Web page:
- Religions are forced to change based on the will of outsiders. This seems to be where we’re at with this, and this idea is as horrible to me as it is attractive to others. Especially in regards to homosexuality. A bunch of people, who are not Christians, insist they have the right to dictate what is and is not acceptable belief in a religion they do not practice, and enforce that on the believers and their actions.
Truthfully, I believe homosexuals should have equal rights under the law. But I do mean equal rights, that doesn’t mean they have the right to force others to obey their morals any more than a anti-gay christian has the right to force their morals on a homosexual.
One of the stories I’ve heard about Davis is that one gay couple insisted on going to her office because “they didn’t want the inconvenience of having to go to the next county.” (Which if counties in KY are anything like they are in my state, means maybe a 20 min drive or so). And it struck me as incredibly selfish. You don’t want the inconvenience of driving for half an hour, so you’re going to insist someone violate their deeply held beliefs? Somehow, I suspect the men in that couple would not be willing to make such a deep moral sacrifice for the conveniences of others.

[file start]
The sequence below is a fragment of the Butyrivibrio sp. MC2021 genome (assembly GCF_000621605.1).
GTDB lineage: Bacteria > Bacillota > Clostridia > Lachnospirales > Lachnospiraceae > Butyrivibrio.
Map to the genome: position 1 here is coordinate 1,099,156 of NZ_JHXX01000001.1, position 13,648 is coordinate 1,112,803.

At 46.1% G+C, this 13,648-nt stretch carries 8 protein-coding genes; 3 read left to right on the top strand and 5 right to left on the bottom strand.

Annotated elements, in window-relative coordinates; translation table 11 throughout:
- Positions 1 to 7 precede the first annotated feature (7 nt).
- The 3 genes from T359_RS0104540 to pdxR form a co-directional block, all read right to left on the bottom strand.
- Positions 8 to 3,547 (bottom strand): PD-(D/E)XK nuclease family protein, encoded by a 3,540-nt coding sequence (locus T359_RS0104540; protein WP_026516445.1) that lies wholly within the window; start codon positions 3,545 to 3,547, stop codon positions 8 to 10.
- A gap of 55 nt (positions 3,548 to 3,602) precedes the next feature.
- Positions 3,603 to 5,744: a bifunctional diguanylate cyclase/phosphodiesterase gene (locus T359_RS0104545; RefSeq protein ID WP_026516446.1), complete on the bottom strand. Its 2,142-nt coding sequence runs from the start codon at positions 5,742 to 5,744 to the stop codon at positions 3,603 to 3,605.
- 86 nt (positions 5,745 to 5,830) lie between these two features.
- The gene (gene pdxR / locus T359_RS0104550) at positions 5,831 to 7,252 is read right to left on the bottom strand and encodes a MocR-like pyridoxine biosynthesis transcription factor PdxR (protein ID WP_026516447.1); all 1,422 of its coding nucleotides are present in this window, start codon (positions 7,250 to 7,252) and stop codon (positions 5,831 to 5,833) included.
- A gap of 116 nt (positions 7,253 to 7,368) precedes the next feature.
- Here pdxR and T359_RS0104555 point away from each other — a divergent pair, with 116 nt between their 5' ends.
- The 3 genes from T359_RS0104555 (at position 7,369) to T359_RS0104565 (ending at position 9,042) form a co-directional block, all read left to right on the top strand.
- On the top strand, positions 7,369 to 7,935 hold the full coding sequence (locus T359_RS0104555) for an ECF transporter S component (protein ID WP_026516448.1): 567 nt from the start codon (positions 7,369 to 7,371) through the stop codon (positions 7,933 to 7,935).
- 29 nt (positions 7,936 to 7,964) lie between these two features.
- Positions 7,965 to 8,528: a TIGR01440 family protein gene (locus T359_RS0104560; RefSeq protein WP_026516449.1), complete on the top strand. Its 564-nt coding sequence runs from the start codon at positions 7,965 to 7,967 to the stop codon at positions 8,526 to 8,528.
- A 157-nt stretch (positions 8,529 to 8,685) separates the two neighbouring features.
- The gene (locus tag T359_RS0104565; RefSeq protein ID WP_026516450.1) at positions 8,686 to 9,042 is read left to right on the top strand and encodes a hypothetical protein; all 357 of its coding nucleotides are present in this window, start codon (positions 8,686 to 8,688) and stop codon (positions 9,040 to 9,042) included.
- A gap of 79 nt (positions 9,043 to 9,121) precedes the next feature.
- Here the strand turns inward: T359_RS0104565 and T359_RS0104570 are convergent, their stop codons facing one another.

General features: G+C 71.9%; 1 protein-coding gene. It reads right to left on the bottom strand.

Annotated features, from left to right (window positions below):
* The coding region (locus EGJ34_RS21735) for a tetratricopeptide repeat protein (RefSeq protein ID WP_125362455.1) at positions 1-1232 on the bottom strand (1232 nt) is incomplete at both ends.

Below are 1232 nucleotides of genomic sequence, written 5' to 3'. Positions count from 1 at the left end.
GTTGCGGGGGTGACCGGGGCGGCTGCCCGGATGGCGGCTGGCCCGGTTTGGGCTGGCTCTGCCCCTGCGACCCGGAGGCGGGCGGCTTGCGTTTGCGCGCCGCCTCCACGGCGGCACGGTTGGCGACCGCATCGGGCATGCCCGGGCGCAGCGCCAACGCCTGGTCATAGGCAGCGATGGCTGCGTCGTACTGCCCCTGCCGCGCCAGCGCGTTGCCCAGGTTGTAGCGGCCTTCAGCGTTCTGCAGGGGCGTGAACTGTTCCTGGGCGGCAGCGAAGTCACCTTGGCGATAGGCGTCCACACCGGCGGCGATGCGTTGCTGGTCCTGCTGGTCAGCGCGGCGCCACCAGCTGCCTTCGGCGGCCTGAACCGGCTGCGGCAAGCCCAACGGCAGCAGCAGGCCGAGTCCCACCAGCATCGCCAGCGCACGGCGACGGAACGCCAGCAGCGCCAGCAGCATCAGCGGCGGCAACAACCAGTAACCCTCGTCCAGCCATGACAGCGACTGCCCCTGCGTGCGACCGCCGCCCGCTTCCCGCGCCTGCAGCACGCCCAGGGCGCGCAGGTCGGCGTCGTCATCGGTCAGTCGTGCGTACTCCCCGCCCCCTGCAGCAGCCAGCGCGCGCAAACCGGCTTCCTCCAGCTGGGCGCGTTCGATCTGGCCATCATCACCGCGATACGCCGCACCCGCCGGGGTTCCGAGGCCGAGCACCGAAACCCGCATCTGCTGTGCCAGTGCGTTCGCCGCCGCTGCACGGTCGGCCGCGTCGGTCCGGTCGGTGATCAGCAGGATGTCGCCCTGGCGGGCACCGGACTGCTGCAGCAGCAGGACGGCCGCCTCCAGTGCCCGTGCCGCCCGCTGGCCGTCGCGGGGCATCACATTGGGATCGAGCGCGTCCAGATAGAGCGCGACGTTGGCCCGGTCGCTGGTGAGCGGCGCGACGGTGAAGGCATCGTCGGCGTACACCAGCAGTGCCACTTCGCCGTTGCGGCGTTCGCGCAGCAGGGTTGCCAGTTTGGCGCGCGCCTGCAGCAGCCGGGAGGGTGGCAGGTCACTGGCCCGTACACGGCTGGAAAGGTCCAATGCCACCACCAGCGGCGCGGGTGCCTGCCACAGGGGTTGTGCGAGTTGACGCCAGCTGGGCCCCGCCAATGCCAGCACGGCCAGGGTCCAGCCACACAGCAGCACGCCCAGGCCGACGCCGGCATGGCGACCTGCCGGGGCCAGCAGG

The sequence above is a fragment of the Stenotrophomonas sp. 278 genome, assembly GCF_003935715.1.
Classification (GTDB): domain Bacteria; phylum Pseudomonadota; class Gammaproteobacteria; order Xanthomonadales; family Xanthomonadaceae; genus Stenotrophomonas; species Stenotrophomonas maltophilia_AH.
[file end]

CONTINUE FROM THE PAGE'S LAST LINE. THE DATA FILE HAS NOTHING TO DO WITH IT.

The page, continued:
The end thing is this. There are no easy answers. If religions are forbidden from evolving, then we and the rest of society would be thousands of years behind where we are now. If religions are able to evolve, then they should not be labeled as hypocritical because they still do somethings rather than all things. And if religions can be dictated by those who don’t even believe in them, it will only breed greater violence and resentment.
I disagree, for the simple reason that they still consider those prohibitions as part of their holy lore. The old testament is still considered a valid part of their faith. If Jesus came to fulfill the law then NONE of that should apply. That is the change that their god dictated; for them to continue to uphold parts of that law while ignoring others is hypocritical and wrong. Either he fulfilled the law or he didn’t.
I used to be a fundie once upon a time, and it was hypocritical issues just such as this that made me really begin to question the religion and seek elsewhere. And I can tell you as a former fundie that the one thing they do NOT like is someone who asks questions and uses critical thinking.
Lucius Svartwulf Helsen said:
I grew up with a fundie, so I get what you’re talking about there.
For me though, and maybe this is my Heathenism and Cultus, but holy books aren’t the be all end all of a religion. So sure, because something is in the holy text can be used to justify (and frankly I will agree that Christians probably should be keeping kosher), it does get complicated. When you consider how many branches of christianity there are and what motivated all the splits (which were often somewhat valid)…idk
Holy texts should be the foundations of those religions that have them, but houses are more than just foundations to me. Maybe I’ve just gotten a bit more tolerant in my old age, or I see the hypocrisy of those mocking christian hypocrisy. Who knows.